Ramzan is the holy month when Muslims undergo a rigorous fast (not even a drop of water or spittle passes their throats). Muslims around the world take a journey within — to discover their inner strengths and strive zealously to subjugate their evil instincts. It is abstinence in its literal, metaphorical and
allegorical sense. From dawn to dusk each day this month, Muslims do not eat, drink, smoke, use perfume or apply leeches and abstain from conjugal relations. It is the month of Ramzan, the ninth and holiest month of the Muslim lunar year, a month of sacrifice and humility during which conscientious observance of every divine commandment marks a high water mark in the life of every Muslim.
Fasting or sawm is one of the vital pillars of Islam. Sawm is derived from the root sama which means “to abstain”. Although sawm is most commonly understood as the fasting, it is more broadly interpreted as the obligation to refrain between dawn and dusk from food, drink, sexual activity, and all forms of immoral behaviour, including impure or unkind thoughts. As Lent may be prescribed for Christians and Yom Kippur for those of the Jewish faith, Ramzan is an eagerly awaited interval for Muslims to concentrate on prayer, meditation and worship.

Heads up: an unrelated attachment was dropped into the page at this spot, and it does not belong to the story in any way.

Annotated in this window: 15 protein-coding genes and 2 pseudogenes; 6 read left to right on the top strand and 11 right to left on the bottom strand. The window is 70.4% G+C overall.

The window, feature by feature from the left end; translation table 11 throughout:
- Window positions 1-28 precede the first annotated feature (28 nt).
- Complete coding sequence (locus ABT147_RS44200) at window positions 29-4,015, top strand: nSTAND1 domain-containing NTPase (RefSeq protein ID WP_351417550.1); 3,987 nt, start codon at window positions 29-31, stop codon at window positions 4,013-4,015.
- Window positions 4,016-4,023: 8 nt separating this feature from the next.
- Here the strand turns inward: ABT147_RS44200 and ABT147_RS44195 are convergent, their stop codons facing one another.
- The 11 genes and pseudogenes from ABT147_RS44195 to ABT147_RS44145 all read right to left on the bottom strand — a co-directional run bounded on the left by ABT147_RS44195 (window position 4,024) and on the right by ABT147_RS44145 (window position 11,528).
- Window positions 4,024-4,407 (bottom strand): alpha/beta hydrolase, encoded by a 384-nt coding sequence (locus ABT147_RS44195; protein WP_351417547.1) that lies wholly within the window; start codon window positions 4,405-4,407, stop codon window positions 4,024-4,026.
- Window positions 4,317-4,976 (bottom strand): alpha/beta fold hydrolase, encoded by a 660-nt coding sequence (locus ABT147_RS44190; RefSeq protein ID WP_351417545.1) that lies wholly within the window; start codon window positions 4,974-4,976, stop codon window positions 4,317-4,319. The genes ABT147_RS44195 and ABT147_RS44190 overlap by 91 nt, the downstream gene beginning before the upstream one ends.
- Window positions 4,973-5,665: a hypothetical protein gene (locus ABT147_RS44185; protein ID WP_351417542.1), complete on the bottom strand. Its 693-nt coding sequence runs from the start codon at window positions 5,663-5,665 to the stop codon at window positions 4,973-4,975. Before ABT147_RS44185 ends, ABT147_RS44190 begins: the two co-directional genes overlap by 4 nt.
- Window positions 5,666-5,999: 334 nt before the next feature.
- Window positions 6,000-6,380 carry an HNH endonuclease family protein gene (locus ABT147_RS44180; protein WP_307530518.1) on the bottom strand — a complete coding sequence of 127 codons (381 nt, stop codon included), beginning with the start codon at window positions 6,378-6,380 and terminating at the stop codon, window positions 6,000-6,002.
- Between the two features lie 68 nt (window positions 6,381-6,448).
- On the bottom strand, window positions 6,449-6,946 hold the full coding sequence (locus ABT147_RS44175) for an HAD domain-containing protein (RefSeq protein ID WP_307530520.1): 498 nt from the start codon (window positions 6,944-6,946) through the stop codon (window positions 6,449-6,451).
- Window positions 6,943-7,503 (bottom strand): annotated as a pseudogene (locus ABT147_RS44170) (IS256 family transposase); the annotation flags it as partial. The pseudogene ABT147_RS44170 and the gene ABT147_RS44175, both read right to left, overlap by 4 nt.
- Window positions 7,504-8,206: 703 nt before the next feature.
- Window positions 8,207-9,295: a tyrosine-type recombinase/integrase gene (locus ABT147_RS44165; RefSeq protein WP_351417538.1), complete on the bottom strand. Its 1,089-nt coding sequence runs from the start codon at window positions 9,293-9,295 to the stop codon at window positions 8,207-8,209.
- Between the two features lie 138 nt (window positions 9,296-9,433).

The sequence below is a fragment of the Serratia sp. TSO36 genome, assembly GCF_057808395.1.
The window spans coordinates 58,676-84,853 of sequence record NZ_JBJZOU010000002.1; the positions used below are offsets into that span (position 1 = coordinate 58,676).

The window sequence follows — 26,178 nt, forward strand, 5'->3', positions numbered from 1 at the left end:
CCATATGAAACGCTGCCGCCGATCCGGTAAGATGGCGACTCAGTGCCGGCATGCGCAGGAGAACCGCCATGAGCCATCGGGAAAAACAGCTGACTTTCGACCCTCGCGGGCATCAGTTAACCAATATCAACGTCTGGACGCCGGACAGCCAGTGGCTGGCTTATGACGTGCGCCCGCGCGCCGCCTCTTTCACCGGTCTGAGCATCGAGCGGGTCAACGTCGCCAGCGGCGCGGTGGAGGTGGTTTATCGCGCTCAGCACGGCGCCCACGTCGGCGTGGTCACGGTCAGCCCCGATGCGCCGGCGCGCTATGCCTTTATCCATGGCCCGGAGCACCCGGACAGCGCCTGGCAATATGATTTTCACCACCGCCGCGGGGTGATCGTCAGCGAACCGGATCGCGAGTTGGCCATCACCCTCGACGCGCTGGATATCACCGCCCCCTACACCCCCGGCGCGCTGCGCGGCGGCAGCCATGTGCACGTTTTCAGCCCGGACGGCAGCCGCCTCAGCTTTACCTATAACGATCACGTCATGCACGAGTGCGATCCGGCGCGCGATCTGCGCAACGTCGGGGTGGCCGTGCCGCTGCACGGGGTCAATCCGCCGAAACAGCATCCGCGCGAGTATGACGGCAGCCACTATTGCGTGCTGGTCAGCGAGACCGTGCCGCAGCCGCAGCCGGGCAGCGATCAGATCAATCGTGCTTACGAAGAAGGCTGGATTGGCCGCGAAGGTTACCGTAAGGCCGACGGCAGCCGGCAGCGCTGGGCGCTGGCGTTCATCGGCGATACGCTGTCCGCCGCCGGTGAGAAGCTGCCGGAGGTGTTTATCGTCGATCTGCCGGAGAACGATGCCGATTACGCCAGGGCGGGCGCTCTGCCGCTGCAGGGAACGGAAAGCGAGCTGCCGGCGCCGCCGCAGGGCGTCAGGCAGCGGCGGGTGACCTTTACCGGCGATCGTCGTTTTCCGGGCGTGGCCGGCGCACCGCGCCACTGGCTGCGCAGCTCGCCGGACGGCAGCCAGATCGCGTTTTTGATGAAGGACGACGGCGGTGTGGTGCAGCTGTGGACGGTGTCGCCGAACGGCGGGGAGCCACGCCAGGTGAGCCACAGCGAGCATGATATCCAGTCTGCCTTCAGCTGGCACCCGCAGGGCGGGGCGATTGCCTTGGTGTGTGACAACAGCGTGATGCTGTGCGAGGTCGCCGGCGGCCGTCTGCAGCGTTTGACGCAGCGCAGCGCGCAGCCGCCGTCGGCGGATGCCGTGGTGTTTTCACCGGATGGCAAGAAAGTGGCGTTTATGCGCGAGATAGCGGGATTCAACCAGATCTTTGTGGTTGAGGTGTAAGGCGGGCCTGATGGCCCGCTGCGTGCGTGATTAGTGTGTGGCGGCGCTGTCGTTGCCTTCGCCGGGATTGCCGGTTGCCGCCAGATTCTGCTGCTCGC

The most significant aspect of the fast is the development of God-consciousness (taqva).
Prophet Muhammad emphasised: “He who does not abandon falsehood in word and action in accordance with fasting, God has no need that he should abandon his food and drink.” Islam has a beautiful word to describe this war against man’s carnal instincts. It is called jihad. In fact, Islam repeatedly emphasises it and calls it the “greater jihad”. The “greater struggle” is the personal one: the struggle to resist temptation, combat one’s own evil traits and imperfections, and become a better person in God’s sight. The King James Bible speaks of it as seeking “The Kingdom of God” and the Hindu spiritual classic Bhagavad Gita represents it in the battle of Kuruksetra.